Nigel Jones

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Nigel Jones is the 2015 Liberal Democrat Party Parliamentary candidate for Walsall North. He stood as a candidate in Newcastle-under-Lyme in the 2010 general election.

He studied mathematics at Cambridge and Southampton Universities.

Skeptical Voter Questionnaire Response 2010

1. Do you support the use of NHS money to provide unproven health products such as homeopathy?

Not generally, but some discrection should be allowed to GP's. A few GP's have told me how psychology plays a part in some people's reactions and therefore in the case of minor ailments if the patient puts some faith in a certain treatment it may be sufficient to let them have it.

2. Should schools be allowed to teach creationism as an equivalent theory to evolution?

In education there should be freedom for teachers to allow students to discuss various views, but not to teach creationism as though it is equivalent to evolution because it isn't.

3. Do you believe that religious belief should be legally protected from ridicule?

No, I believe in freedom of speech but that also means when anyone's belief is ridiculed they (or someone on their behalf) should have the opportunity to respond.

4. Should an independent government adviser whose views in their area of expertise conflict with government policy be able to express those views publicly?

Yes. Then if we had a more accountable system of government with Parliament in a stronger position to challenge government, all the advice given can be used to have a proper debate in Parliament and country before ministers make a decision.

5. Should religious courts such as Sharia and Beth Din be recognised as alternative systems within UK law?

NO. There are however, certain personal and social matters which religious groups should be able to determine within their own groups, so long as what they do does not contradict UK law. This raises another important issue about the extent to which law or government rules and regulations should 'interfere' in people's personal lives.

6. Do you agree that testing on animals (within strict criteria) is a necessary part of the development of medicines?

Yes in all cases where there is no alternative but that means the onus should be on the scientific community to continually research other alternative methods.

7. Should policy-makers trust scientific evidence even when it appears counter-intuitive?

Policy-makers should always consider such evidence very carefully and be prepared to accept that it is true even if counter-intuitive. At the end of it all, as I stated above there should be proper informed debate before a decision is reached. Intuition can be valid if based on wide experience, but perhaps invalid if based on very narrow experience; in the former case, it is possible that the scientific evidence (often statistically based) is limited and therefore may only justify further research rather than an immediate decision. This is a very complex area, because the right decision may be different according to circumstances and the people involved.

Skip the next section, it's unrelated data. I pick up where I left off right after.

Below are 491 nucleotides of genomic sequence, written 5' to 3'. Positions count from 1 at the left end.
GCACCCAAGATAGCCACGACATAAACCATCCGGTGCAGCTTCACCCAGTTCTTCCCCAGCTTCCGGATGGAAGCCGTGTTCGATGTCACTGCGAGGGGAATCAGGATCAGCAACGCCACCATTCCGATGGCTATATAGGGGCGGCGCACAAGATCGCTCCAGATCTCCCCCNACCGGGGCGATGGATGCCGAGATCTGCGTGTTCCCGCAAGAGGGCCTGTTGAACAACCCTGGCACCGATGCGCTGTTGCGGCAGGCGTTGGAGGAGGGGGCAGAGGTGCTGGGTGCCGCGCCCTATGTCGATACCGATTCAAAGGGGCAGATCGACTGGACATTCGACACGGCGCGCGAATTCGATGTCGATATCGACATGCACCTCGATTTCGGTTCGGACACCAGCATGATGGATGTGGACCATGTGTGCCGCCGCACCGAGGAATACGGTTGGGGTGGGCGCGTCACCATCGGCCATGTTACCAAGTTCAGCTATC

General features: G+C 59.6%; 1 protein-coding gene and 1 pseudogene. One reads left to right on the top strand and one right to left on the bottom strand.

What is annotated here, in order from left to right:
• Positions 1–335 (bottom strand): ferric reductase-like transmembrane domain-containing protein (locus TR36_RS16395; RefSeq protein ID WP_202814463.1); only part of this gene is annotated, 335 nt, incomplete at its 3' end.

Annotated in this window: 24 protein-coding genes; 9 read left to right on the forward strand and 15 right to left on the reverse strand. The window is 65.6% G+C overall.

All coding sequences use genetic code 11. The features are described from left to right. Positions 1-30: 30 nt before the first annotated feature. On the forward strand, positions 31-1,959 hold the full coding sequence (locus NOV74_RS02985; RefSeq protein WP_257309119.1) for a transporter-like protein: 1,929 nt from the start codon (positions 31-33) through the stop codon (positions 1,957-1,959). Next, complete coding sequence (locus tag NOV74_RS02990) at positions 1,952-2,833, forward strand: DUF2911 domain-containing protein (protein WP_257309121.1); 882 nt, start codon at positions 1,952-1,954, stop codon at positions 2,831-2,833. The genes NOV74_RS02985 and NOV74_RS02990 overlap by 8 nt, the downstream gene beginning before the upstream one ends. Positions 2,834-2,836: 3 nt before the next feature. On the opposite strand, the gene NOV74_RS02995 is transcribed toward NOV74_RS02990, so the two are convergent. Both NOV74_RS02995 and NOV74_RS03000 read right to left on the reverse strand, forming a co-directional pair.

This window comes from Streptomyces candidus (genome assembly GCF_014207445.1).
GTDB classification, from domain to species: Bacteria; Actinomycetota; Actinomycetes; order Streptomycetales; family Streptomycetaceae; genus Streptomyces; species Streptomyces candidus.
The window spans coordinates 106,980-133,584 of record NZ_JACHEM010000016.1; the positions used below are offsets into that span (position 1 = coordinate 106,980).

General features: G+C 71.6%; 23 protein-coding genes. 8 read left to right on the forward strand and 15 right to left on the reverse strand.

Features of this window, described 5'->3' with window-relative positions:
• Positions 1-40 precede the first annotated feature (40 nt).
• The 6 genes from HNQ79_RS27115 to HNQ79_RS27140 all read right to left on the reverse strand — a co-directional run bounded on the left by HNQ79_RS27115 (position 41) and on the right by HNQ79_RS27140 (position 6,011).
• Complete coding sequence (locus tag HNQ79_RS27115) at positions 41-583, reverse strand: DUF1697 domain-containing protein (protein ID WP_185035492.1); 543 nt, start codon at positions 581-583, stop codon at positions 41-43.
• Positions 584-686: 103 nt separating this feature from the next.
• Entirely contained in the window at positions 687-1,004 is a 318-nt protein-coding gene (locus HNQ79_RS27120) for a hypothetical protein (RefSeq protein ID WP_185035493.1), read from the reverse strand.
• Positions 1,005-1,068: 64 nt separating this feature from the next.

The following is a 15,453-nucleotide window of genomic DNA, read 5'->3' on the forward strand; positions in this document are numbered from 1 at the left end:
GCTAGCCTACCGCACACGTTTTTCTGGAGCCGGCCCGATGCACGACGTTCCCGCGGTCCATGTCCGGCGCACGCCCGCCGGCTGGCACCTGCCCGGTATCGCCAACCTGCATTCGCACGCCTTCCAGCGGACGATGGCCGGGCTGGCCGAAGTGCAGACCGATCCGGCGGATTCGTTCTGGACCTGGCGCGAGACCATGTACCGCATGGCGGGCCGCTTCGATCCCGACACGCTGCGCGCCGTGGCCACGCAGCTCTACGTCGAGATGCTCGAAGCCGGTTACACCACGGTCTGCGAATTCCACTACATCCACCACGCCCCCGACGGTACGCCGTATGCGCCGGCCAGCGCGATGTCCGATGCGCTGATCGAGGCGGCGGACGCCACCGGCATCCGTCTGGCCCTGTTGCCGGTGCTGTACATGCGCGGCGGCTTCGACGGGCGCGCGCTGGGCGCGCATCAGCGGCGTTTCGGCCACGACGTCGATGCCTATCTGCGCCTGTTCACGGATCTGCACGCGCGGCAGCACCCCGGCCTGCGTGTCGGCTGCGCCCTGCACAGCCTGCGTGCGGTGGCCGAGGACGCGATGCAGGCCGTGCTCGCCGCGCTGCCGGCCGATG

8. Do you think that abortion time limits should always be determined by the current scientific and medical consensus?

Yes, assuming there is a consensus, but also depending on the nature of that consensus i.e. what it is that most leading experts actually agree on, the timing for an abortion, the circumstances and the possible consequences of an abortion at a particular time and in various types of cases. One very important matter is that appropriate and speedy advice/counselling is available before the woman decides what to do.

9. Should religious leaders be entitled to vote in the House of Lords?

Yes in principle, but we need a complete change in the way people get to that chamber, i.e. so that they are elected, perhaps with a small number elected to represent religious ( and various other ) groups.

10. Do you support the reform of English and Welsh libel law to allow a stronger 'public interest' defence?

Yes, MP's in particular should be able to speak up in the public interest and newspapers to report what they then say.The recent case of a company operating in Africa shows that it was not in the public interest for a lawyer acting on behalf of the company to try to block a newspaper from reporting the matter.

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